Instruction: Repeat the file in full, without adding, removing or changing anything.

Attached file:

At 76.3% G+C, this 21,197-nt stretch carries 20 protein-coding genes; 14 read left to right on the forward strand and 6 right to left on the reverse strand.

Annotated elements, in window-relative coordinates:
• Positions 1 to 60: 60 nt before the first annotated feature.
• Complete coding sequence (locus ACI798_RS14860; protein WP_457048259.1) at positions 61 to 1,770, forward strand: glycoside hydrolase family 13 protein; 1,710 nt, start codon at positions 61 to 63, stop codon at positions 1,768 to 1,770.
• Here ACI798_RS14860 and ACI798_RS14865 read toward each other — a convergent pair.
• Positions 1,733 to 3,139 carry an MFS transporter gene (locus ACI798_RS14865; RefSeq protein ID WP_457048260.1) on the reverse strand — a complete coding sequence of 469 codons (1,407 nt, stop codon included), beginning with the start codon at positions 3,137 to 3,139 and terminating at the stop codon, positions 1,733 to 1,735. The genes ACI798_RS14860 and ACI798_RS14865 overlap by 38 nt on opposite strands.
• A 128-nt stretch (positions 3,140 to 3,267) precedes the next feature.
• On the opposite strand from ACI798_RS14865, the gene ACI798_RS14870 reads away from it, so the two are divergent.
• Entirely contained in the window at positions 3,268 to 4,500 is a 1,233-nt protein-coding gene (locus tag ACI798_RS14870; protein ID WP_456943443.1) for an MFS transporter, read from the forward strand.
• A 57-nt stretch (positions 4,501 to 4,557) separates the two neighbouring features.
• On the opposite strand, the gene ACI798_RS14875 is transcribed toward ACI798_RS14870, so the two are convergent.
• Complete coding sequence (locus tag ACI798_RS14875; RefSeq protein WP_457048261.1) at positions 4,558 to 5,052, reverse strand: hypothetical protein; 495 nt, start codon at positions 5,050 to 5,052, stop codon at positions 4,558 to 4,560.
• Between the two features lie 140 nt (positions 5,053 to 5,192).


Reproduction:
At 76.3% G+C, this 21,197-nt stretch carries 20 protein-coding genes; 14 read left to right on the forward strand and 6 right to left on the reverse strand.

Annotated elements, in window-relative coordinates:
• Positions 1 to 60: 60 nt before the first annotated feature.
• Complete coding sequence (locus ACI798_RS14860; protein WP_457048259.1) at positions 61 to 1,770, forward strand: glycoside hydrolase family 13 protein; 1,710 nt, start codon at positions 61 to 63, stop codon at positions 1,768 to 1,770.
• Here ACI798_RS14860 and ACI798_RS14865 read toward each other — a convergent pair.
• Positions 1,733 to 3,139 carry an MFS transporter gene (locus ACI798_RS14865; RefSeq protein ID WP_457048260.1) on the reverse strand — a complete coding sequence of 469 codons (1,407 nt, stop codon included), beginning with the start codon at positions 3,137 to 3,139 and terminating at the stop codon, positions 1,733 to 1,735. The genes ACI798_RS14860 and ACI798_RS14865 overlap by 38 nt on opposite strands.
• A 128-nt stretch (positions 3,140 to 3,267) precedes the next feature.
• On the opposite strand from ACI798_RS14865, the gene ACI798_RS14870 reads away from it, so the two are divergent.
• Entirely contained in the window at positions 3,268 to 4,500 is a 1,233-nt protein-coding gene (locus tag ACI798_RS14870; protein ID WP_456943443.1) for an MFS transporter, read from the forward strand.
• A 57-nt stretch (positions 4,501 to 4,557) separates the two neighbouring features.
• On the opposite strand, the gene ACI798_RS14875 is transcribed toward ACI798_RS14870, so the two are convergent.
• Complete coding sequence (locus tag ACI798_RS14875; RefSeq protein WP_457048261.1) at positions 4,558 to 5,052, reverse strand: hypothetical protein; 495 nt, start codon at positions 5,050 to 5,052, stop codon at positions 4,558 to 4,560.
• Between the two features lie 140 nt (positions 5,053 to 5,192).